Unfortunately, though, a minority of the new members have come from the hard left tradition that has been a home for left wing anti-semites for decades.

    I should add that many hard left people are not anti-Semitic but sadly too many are and the leader quite simply has not shown sufficient leadership on the matter. This has got to the point where comrades I respect are taking the Hodge line that Corbyn himself is anti-semitic himself. I can’t reach that conclusion myself but do wonder when him not being part of the solution becomes part of the problem.

  28. Rosie and Daisie

    It’s not just the racial bias in the number of prisoners that is of concern, but how they end up in jail in the first place.

    1. Many prisons are privately owned, and earn money by filling contracts for public works and/or manufacturing. Work that their inmates do.

    2. A number of these prisons were built as speculative ventures, and when their inmate level is insufficient, it needs to be enhanced.

    3. It is not unknown for prisons to have a “helpful” arrangement with the local Police Department, who seem willing to arrest groups of young men (usually black or Hispanic) on rather spurious grounds, and the “helpful” courts then jail them.

    4. The contracts entered into by the prisons can then be honoured.

  29. ON – I know of few people who would say Prof Howards remark is anti-Semitic and I suggest such views are the norm within the mainstream of the Labour Party

  30. Jim Jam

    What definition of “anti-Semitic” are you using?

    Indeed, what do you mean by “hard left”? If you mean those adopting the “Trotskyite” label (and I’ve known a few) then your experience is different from mine. They tend to be strong supporters of Palestine (but then most folk in the SNP are too – just as we tend to support Catalunya, the Kurds, and other stateless nations).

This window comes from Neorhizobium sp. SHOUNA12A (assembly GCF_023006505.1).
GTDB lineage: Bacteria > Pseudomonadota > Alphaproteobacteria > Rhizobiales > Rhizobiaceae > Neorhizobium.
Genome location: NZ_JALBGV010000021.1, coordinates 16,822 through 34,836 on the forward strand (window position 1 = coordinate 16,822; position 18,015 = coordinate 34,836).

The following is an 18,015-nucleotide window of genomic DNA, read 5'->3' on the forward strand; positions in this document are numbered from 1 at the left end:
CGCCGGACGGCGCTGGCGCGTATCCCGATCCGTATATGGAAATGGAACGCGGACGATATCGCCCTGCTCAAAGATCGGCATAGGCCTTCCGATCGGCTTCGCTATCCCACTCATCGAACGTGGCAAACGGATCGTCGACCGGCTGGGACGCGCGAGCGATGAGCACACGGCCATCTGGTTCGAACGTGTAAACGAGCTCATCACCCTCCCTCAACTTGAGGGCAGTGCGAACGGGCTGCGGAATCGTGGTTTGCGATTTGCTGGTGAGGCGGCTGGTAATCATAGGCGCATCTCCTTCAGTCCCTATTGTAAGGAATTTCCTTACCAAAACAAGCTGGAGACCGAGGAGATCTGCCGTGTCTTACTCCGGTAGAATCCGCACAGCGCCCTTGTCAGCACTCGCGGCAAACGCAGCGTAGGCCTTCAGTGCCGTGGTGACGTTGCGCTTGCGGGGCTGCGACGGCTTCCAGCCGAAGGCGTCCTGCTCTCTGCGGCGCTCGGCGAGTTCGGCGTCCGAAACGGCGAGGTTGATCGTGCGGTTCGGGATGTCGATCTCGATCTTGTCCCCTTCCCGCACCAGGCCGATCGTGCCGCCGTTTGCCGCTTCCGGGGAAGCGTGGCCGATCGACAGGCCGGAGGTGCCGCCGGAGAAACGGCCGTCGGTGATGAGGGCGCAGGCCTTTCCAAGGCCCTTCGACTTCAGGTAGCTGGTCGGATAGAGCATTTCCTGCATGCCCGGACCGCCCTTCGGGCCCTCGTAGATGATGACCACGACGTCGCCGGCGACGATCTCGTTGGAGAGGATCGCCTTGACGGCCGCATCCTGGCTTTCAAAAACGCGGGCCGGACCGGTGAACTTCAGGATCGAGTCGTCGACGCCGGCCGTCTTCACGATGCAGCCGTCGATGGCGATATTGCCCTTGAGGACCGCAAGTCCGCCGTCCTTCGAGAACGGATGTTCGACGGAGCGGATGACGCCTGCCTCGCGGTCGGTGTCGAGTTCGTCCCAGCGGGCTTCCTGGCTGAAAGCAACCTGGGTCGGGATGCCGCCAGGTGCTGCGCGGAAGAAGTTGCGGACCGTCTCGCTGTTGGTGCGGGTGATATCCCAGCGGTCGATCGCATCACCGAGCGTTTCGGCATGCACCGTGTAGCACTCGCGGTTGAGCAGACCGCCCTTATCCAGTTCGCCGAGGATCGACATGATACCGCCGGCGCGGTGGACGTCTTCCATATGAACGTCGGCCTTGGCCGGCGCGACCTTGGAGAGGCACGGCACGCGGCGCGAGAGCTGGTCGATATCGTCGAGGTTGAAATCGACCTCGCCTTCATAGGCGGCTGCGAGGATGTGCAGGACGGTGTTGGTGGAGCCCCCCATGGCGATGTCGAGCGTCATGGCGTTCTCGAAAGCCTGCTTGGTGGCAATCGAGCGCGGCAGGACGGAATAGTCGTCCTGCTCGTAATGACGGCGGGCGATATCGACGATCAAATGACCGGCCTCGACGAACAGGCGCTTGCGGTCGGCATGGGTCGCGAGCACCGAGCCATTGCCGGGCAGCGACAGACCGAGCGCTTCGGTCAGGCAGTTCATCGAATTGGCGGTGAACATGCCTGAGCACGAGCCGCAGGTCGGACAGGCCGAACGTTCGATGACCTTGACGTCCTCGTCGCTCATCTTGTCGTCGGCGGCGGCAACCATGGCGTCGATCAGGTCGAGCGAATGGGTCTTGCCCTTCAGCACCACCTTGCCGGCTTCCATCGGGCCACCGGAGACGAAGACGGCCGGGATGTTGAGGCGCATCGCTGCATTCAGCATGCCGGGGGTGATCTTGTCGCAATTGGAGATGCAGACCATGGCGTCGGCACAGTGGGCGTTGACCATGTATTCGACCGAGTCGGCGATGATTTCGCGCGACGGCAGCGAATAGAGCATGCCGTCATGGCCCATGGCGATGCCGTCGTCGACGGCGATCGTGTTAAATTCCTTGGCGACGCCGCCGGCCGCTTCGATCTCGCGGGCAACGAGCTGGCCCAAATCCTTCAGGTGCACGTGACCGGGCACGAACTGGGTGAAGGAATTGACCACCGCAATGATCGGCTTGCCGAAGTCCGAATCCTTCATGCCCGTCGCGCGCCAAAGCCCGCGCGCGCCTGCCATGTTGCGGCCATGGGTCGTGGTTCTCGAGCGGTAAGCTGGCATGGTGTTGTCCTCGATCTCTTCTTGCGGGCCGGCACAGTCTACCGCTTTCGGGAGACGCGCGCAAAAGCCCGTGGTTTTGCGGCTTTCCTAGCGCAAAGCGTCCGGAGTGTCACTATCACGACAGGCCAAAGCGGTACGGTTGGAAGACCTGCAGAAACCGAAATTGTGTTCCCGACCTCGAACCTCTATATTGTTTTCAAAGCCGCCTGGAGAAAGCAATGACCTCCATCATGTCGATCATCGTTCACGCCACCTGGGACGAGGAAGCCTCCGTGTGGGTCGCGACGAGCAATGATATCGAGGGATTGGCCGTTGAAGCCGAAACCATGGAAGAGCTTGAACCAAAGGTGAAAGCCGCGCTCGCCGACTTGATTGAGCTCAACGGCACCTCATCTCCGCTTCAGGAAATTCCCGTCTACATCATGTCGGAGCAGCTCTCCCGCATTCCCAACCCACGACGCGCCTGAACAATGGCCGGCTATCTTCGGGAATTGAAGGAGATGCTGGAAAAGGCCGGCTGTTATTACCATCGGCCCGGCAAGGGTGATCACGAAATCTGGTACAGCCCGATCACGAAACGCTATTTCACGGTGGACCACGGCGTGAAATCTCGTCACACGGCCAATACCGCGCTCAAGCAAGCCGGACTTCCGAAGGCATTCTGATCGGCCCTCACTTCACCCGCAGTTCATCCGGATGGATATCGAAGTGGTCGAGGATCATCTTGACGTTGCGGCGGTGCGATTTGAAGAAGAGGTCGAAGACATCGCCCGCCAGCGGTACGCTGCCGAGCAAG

I’m sure that there are some on the “hard left” who are conspiracists adhering to the “international Jewish conspiracy” idea, just as there are those on the “hard right” doing the same.

    That the whole affair in Scotland seems to be simply a mechanism for settling scores (and SLab damaging itself – which causes me no concern) has been shown by a recent spat against Leonard and the suspension of a councillor for expressing concerns about Mossad interference.

    That the councillor was one of only a few SLab folk elected on a platform of Scottish independence is likely to have been a much more important issue!

    Still, if ELab wants to carry on guaranteeing that the Tories win elections in England, it simply enhances the argument for removing Westminster from any control over Scotland – so do carry on! :-)

  31. Jim Jam

    Of course, Prof Howard isn’t being anti-Semitic.

    He, I and (I hope) you would all publicly express our abhorrence at the racist behaviours adopted by the current Israeli Government.

    But if our mutual views are “mainstream in the Labour Party” why has Mary Lockhart been suspended?

    http://www.heraldscotland.com/news/16389476.upset-scots-labour-councillor-mary-lockhart-suspended-in-anti-semitism-row-warns-supporters-to-watch-what-they-say/

  32. Wow! It’s really kicked off tonight! I’ll do my usual trawl and reply to a few bits that catch my eye. I’ve been busy tonight with taking my grandsons to their first visit to a chess club. They loved it.
    ———————————————————
    SteamDrivenAndy (6:55am)
    “..every Leaver has their own idea as to what they mean. Presumably including yourself.”

    Perhaps, but three things seem to be pretty common, and expected. These are the ability to control our borders (even if our governments are weak on this), the ability to make our own laws (i.e. No ECJ), and the ability to make our own trade deals (Japan seem very keen for instance).
    —————————————————
    Francis Irving (7:54am)